Ramadan celebrations in Egypt

Festival of Lights

at night you will Discover streets adorned with festive decorations and colored lights, especially near traditional areas like the El Hussein Mosque next to the Khan El Khalili Bazaar. Lanterns or “fawanis” hang on every door, a tradition that began about a thousand years ago in the Fatimid era.

Back then, lanterns were used to light the way for processions, to watch the crescent moon that marks the beginning of Ramadan, and to announce the start of the daily fast when the candles in the lanterns died out at dawn. Nowadays, Lanterns have become part of the everyday iconography of Ramadan in Egyptsimilar to how the Christmas tree in the West symbolizes Christmas.

Roadside entertainment

The Egyptian tradition of lavish Ramadan celebrations and nightly street entertainment is believed to have started sometime in the eighth century, when a “Mesaharati” walked through every neighborhood. Their job was to wake up the residents in time for sohour by drumming. Later, the Mesaharati’s role expanded to include reciting prayers, singing, and storytelling.

Ramadan tents

Today, The special tents set up in the cities for Ramadan offer colorful shows and entertainment for much of the night. Some of these tents are very high quality, lavish affairs, with plush upholstered furniture and large stages for the performers. They are an excellent way to experience traditional Arabic food and music. For the more adventurous, it’s also a good chance to try a bubbly water pipe or “sheesha” filled with aromatically sweet tobacco.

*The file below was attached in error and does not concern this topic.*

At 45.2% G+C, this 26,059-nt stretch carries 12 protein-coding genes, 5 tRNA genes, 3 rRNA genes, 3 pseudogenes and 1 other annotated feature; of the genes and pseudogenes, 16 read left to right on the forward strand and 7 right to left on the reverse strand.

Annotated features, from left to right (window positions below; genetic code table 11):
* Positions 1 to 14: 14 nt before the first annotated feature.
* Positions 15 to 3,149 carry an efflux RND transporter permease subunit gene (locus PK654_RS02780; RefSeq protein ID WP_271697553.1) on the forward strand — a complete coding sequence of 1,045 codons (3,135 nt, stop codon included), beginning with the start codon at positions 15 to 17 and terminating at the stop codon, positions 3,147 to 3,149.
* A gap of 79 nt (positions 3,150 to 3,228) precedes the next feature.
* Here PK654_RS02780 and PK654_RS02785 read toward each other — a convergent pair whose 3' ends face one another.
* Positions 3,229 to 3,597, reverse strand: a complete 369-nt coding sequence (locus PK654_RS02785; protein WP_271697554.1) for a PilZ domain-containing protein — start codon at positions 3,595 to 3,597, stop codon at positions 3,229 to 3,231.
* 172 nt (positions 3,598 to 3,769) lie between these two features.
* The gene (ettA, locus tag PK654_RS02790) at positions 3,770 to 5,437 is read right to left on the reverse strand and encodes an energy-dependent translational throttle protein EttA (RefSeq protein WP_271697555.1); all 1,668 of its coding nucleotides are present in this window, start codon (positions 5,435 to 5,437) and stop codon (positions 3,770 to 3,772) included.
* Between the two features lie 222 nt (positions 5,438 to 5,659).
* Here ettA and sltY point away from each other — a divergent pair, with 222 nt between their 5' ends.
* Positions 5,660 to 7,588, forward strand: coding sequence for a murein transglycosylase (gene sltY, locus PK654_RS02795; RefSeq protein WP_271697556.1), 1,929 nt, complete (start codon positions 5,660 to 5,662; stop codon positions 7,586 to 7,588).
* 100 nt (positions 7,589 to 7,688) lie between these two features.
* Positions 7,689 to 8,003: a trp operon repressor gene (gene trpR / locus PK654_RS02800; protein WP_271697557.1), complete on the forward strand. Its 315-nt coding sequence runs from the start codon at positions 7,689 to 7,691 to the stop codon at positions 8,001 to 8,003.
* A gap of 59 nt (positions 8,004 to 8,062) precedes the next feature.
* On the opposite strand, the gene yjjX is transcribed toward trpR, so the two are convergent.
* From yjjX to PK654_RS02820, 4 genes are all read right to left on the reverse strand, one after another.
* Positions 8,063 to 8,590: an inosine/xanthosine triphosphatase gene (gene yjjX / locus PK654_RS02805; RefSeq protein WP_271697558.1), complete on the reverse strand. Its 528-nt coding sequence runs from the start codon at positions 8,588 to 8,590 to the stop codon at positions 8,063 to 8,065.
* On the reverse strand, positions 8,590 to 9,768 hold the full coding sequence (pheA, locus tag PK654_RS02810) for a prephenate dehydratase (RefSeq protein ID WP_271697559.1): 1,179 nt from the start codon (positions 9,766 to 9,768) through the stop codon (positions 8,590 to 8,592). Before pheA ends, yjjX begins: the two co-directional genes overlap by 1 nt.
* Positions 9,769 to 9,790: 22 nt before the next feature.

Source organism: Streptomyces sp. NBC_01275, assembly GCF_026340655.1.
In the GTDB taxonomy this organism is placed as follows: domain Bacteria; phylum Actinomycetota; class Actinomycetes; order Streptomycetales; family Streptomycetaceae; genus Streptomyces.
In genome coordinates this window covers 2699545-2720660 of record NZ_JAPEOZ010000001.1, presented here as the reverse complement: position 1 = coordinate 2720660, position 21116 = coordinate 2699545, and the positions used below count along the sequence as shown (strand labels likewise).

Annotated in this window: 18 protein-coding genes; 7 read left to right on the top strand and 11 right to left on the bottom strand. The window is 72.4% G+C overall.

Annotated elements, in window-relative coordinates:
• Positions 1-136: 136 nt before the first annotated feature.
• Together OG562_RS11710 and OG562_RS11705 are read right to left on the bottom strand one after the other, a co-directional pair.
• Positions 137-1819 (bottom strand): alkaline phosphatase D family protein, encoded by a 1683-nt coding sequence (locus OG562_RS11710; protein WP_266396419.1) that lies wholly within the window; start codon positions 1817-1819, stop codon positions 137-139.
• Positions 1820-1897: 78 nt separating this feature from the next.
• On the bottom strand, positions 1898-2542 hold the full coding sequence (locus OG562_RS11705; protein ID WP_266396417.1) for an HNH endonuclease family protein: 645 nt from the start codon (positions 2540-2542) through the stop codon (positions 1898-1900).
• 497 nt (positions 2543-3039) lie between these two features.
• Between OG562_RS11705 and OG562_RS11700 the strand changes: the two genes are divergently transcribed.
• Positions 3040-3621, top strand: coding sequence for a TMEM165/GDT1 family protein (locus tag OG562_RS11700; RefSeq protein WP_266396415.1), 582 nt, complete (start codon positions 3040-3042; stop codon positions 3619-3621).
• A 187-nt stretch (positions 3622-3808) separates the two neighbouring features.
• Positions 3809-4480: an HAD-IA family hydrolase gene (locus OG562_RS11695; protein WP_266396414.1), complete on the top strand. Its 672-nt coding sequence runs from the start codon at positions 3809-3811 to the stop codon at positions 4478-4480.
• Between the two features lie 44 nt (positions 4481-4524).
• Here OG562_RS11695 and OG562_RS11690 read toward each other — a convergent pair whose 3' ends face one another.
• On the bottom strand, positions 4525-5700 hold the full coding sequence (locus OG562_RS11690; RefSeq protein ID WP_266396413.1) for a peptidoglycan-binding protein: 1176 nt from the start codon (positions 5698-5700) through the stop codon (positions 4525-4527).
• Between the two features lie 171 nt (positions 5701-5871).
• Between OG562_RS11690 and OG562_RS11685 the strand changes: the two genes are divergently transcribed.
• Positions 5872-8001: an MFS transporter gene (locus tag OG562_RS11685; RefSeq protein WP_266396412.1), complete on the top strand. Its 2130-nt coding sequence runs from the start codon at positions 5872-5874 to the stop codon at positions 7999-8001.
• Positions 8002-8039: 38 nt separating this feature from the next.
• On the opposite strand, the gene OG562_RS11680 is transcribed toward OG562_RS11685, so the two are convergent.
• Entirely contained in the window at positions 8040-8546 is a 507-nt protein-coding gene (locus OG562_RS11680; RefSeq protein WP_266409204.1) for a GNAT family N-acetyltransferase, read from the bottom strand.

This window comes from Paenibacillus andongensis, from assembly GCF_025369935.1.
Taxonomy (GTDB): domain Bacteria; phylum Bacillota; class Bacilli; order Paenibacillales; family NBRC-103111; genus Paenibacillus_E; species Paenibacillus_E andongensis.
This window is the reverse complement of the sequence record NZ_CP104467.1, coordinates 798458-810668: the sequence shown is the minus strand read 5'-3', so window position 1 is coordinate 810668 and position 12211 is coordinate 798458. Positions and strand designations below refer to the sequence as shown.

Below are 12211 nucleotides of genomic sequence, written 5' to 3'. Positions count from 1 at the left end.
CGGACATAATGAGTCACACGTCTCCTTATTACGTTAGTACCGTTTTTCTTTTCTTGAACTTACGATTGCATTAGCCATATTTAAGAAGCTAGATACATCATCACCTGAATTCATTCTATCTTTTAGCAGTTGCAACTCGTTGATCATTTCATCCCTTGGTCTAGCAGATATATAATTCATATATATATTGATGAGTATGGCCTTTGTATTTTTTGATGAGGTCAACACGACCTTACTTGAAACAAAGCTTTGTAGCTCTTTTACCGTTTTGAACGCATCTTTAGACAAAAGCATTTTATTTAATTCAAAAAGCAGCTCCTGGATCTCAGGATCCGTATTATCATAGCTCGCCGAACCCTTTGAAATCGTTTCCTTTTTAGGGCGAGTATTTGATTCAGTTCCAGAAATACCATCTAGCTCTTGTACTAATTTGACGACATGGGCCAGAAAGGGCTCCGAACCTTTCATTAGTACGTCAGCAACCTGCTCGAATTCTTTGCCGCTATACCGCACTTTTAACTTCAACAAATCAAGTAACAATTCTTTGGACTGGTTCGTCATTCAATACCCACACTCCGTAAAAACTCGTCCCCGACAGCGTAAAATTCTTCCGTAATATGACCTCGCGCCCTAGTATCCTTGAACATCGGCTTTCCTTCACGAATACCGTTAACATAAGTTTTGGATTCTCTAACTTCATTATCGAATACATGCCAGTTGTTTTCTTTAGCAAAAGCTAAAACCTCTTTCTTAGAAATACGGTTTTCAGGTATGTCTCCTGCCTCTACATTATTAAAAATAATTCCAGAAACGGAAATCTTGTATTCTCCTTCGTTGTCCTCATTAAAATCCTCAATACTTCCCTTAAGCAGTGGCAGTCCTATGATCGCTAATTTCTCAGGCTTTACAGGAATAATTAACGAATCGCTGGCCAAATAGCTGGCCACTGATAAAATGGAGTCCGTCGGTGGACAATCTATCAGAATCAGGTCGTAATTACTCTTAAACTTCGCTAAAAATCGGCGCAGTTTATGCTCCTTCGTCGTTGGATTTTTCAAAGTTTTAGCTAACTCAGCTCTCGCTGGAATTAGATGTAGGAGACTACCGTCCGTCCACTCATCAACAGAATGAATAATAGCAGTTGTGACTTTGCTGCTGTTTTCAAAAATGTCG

What delicacies should you try when traveling to Egypt during Ramadan?

Food is definitely an integral part of Ramadan as well as Egyptian culture, so of course there are a number of decadent delicacies and specialties for you to enjoy. Whether you’re sitting at an iftar table or even at a big Ramadan feast, here are a few things to defiantly try.

Kunafa

Kunafa is a delicious Middle Eastern dessert that is not only a very traditional option but also a popular choice during the month of Ramadan. They are essentially shredded pieces of dough soaked in syrup. Then layers are formed and filled with either nuts or ricotta cream. However, there are several recipes, even some with Nutella, seasonal fruits, etc.

Khoshaf

You will experience this light and healthy Turkish snack in many places when you visit Egypt. This recipe calls for a wide variety of dried fruits, which are then soaked in warm water to bring out the flavors and rehydrate the fruit. They are then sprinkled with nutty and rich nut selections.

Atayef

The decadent sweet treats continue with Atayef, also affectionately known as Qatayef. This Middle Eastern sweet is often referred to as a Ramadan specialty. It consists of small pancakes filled with various fillings. The most popular are cream, nuts and dates. They can either be eaten raw or fried drizzled with syrup.

A trip to Egypt during Ramadan is an experience you will never forget. The country is opening up to so many cultural experiences for both locals and visitors that it would be a shame to miss out on a full month of celebrations. Essentially, all you need is your ticket, this blog, and an adventurous spirit, and you are ready for the adventure of a lifetime.